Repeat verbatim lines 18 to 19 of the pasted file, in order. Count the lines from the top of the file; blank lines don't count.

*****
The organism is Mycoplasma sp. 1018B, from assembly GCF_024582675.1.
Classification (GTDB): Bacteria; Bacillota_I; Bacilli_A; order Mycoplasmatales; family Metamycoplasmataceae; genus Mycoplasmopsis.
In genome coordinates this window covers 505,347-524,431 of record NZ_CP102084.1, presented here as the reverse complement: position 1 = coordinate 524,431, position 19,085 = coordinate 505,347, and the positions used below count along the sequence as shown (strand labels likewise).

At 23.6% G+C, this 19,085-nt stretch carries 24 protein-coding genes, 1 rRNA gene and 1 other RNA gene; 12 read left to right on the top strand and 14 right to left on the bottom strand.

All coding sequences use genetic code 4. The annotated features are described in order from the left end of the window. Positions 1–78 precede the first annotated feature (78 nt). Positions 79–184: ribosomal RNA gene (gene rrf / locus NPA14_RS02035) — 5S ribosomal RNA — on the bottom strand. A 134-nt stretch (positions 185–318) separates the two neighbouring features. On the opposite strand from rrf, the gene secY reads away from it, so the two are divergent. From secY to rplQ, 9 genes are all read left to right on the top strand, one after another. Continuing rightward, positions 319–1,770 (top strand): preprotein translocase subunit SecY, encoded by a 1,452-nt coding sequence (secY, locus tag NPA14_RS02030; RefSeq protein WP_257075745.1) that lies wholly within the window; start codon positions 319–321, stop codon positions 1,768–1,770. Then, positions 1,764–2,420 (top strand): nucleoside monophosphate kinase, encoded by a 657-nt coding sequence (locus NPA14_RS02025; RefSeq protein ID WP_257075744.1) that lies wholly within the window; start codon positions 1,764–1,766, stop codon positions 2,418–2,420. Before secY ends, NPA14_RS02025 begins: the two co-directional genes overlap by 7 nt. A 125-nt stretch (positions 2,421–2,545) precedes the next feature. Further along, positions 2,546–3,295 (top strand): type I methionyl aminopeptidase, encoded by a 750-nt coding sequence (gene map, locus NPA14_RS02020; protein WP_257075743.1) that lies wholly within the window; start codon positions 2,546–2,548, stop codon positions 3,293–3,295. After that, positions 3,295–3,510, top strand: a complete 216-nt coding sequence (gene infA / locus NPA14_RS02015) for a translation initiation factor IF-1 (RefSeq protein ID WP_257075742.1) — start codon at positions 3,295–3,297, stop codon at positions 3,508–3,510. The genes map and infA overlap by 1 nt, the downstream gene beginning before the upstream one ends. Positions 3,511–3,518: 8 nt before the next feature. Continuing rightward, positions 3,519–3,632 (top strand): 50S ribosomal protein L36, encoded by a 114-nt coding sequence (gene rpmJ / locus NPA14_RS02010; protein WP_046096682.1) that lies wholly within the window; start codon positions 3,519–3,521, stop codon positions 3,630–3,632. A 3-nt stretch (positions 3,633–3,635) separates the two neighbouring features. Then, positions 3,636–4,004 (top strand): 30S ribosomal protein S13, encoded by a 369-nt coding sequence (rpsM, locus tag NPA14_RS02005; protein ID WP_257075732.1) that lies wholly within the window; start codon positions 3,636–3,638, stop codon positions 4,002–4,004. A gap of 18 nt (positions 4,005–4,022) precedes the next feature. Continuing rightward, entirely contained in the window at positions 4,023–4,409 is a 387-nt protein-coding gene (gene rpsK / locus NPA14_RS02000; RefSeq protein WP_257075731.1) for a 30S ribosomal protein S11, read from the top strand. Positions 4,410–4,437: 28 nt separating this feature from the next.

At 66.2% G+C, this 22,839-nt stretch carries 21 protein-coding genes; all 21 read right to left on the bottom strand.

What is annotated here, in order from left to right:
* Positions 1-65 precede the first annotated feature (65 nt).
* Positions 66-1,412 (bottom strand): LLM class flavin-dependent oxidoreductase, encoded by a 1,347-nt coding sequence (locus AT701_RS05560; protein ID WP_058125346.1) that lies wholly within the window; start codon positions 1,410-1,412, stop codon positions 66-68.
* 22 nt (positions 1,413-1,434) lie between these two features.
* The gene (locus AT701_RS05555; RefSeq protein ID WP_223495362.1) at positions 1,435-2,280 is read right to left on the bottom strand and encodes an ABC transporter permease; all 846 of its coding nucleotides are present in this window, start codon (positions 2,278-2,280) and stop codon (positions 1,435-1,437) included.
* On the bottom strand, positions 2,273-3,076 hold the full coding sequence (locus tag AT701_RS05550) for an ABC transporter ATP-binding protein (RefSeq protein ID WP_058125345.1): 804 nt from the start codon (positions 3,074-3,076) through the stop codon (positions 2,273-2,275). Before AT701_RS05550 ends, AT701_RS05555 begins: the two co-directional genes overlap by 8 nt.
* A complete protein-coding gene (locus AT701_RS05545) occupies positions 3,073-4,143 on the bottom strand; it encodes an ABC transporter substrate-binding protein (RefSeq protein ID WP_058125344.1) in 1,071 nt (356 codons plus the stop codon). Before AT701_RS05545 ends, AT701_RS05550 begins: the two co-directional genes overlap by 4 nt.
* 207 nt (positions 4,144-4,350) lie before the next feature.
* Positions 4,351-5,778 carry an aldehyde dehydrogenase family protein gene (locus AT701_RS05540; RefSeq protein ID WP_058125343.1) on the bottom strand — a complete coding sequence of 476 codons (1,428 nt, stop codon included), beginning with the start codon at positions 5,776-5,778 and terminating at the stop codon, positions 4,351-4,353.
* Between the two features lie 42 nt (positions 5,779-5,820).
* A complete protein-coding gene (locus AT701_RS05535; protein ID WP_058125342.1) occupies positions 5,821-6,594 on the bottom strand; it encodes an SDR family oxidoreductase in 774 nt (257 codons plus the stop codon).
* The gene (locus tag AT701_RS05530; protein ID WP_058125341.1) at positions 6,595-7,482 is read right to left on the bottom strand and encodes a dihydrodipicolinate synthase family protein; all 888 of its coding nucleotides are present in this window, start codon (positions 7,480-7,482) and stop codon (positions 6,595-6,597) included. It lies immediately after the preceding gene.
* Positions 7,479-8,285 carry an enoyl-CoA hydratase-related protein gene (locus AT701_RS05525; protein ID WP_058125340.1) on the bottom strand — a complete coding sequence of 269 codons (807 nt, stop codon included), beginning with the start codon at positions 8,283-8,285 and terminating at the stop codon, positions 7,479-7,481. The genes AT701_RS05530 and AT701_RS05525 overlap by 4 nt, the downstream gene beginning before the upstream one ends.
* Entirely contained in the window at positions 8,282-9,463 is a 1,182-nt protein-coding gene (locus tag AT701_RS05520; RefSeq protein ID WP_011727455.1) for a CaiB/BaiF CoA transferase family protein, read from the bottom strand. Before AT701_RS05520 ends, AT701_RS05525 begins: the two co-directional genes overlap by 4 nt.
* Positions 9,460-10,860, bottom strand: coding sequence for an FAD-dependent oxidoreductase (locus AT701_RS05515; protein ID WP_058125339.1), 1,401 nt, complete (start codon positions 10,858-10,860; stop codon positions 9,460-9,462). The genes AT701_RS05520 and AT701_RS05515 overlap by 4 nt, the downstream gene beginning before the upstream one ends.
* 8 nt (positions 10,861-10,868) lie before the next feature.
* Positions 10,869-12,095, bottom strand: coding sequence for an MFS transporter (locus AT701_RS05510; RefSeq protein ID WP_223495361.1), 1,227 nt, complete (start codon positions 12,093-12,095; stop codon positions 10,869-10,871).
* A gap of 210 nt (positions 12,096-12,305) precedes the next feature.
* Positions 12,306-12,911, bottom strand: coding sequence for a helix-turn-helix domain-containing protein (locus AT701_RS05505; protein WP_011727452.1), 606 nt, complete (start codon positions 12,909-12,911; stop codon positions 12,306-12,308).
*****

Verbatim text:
* The gene (locus tag AT701_RS05530; protein ID WP_058125341.1) at positions 6,595-7,482 is read right to left on the bottom strand and encodes a dihydrodipicolinate synthase family protein; all 888 of its coding nucleotides are present in this window, start codon (positions 7,480-7,482) and stop codon (positions 6,595-6,597) included. It lies immediately after the preceding gene.
* Positions 7,479-8,285 carry an enoyl-CoA hydratase-related protein gene (locus AT701_RS05525; protein ID WP_058125340.1) on the bottom strand — a complete coding sequence of 269 codons (807 nt, stop codon included), beginning with the start codon at positions 8,283-8,285 and terminating at the stop codon, positions 7,479-7,481. The genes AT701_RS05530 and AT701_RS05525 overlap by 4 nt, the downstream gene beginning before the upstream one ends.